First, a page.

Mudgee might be the Neanderthal Man for Italian grape varieties in Australia, but has not yet had its William Golding to write a nuanced history, Inheritors-style. As was the case in Jane Faulkner's recent article in the Wine Companion magazine on Australian sangiovese, there is often a token paragraph acknowledging Carlo Corino and Mudgee being a starting point for Italian varieties in Australia (he arrived at Montrose in 1976, and by 1982 had three hectares of sangiovese, nebbiolo and barbera). But that token paragraph usually ends with some kind of statement that Mudgee has been an evolutionary blind alley - with no line drawn through to the experiences at Coriole, Pizzini, Castagna and others.
This blind alley idea is easy to repeat and hard for Mudgee to shake off. While Montrose continues, now under Bob Oatley's ownership, and makes Italian variety reds including sangiovese and barbera, it is perhaps di Lusso that flies the most Italian flags over Mudgee's brown soils. Di Lusso first picked fruit from their plantings of barbera and nebbiolo in 2002, with sangiovese and picolit first picked the following year. The range now also includes greco di tufo, vermentino, arneis, lagrein and aleatico. Unlike Pizzini, di Lusso have taken the decision to focus entirely on Italian grape varieties and blends.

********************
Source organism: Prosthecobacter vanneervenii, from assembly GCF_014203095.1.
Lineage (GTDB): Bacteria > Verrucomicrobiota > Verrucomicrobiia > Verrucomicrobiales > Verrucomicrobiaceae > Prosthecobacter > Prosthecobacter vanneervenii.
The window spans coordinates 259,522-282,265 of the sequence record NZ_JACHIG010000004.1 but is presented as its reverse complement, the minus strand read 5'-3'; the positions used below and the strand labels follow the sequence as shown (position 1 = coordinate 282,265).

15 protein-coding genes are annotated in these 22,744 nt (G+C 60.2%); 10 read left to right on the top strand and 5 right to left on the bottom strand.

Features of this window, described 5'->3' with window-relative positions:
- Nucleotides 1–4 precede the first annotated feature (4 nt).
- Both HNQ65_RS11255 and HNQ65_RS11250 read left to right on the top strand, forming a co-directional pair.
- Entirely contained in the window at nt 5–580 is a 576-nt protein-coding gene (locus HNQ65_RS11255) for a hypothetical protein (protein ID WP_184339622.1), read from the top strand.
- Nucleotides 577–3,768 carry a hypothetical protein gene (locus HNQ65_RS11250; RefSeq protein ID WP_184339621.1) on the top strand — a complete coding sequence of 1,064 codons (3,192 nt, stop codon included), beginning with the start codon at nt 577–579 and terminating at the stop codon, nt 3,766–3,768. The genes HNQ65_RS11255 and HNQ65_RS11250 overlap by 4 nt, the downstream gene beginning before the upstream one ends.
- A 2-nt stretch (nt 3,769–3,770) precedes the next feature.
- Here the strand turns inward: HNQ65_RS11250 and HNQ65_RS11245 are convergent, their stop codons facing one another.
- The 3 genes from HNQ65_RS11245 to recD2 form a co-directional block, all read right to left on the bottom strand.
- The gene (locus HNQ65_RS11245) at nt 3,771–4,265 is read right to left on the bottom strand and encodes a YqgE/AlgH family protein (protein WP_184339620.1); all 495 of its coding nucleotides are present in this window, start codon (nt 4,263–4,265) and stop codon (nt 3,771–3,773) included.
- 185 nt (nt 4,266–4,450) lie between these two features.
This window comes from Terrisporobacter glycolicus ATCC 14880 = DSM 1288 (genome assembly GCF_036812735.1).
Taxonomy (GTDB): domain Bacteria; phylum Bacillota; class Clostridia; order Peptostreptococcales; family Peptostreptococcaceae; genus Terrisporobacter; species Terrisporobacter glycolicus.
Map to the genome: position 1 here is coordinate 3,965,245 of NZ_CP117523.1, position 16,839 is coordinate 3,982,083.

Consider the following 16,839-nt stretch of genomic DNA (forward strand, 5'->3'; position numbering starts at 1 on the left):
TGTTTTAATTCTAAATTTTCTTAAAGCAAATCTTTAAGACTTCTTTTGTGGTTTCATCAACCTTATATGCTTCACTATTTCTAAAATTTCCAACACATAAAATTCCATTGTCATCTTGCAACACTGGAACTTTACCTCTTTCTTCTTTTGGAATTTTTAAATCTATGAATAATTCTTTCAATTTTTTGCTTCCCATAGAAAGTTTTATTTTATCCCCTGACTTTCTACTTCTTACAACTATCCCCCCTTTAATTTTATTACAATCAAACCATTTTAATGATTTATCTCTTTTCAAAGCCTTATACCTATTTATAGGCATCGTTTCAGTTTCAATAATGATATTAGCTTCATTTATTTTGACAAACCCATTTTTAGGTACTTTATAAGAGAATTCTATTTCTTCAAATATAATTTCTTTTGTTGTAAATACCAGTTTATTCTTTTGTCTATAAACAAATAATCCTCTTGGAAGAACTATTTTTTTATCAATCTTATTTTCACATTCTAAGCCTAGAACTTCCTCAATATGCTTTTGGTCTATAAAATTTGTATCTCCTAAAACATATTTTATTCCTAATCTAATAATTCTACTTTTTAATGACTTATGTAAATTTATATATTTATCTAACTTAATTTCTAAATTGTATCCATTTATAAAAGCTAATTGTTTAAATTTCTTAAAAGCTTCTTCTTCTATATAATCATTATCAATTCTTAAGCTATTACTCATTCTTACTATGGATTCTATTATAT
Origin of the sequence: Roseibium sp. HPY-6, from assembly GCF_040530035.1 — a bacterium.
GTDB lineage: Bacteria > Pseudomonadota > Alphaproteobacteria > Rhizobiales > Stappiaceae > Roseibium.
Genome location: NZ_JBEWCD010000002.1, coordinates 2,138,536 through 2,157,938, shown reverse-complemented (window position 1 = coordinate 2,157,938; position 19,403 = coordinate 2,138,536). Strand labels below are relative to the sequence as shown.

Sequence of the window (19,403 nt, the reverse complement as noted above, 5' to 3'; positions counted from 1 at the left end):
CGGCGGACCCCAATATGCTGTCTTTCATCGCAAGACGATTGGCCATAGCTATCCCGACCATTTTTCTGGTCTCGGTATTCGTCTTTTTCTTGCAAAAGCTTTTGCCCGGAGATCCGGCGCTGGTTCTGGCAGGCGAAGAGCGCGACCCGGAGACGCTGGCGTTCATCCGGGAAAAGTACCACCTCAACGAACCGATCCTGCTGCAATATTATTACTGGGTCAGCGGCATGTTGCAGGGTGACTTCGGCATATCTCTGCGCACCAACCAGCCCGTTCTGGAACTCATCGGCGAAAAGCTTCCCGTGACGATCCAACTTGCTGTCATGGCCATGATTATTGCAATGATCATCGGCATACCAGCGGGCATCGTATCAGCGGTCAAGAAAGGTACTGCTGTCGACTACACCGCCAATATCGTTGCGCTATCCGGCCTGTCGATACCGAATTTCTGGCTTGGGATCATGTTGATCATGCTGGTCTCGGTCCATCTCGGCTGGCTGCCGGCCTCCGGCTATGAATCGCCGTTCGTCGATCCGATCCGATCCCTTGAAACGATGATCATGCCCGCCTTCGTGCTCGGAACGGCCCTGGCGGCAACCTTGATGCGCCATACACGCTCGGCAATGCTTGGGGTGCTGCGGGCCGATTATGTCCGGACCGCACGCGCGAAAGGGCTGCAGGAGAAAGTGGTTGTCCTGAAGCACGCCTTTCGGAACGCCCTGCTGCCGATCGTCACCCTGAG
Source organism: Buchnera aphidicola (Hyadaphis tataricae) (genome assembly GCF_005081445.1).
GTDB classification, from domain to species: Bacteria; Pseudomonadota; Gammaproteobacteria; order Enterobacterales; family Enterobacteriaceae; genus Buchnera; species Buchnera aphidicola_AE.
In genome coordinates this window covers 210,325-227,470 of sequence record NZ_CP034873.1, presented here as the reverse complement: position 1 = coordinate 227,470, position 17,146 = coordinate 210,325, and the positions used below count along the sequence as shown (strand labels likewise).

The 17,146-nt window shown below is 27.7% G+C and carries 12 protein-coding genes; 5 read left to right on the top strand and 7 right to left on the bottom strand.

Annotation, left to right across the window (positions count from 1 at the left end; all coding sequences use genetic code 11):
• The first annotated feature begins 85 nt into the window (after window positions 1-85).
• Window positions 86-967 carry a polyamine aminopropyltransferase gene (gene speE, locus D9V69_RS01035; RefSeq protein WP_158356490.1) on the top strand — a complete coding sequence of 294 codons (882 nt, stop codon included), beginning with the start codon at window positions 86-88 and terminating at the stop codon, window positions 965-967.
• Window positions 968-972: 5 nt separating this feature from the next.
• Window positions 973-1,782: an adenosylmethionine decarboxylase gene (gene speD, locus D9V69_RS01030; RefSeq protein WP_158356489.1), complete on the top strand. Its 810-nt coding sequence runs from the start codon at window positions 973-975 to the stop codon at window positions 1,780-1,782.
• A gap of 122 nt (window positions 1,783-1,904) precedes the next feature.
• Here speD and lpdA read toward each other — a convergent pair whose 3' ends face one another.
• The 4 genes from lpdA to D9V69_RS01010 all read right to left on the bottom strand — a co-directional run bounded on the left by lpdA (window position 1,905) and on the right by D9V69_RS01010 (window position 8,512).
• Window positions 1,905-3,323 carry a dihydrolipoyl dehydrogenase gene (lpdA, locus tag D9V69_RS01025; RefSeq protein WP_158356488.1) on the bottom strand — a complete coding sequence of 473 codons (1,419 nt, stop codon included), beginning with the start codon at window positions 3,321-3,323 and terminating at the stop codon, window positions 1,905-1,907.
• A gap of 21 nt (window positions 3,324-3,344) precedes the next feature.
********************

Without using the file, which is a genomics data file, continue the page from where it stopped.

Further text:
This 2004 nebbiolo from di Lusso shows both promise and the hazards of young vines. There is nebbiolo flavour and tannin here, plumped up in colour and primary fruit by blending in some barbera. But those nebbiolo flavours look extracted and somewhat awkward, with dried orange peel sitting over something tasting like cherry cola. Varietal if you go looking, but not necessarily a wine I would pick blind as nebbiolo.
Perhaps time to go back to Mudgee for another look?
Cork. Cellar door purchase. Current release price (2011 vintage) $28. 13.6% alcohol. Website here.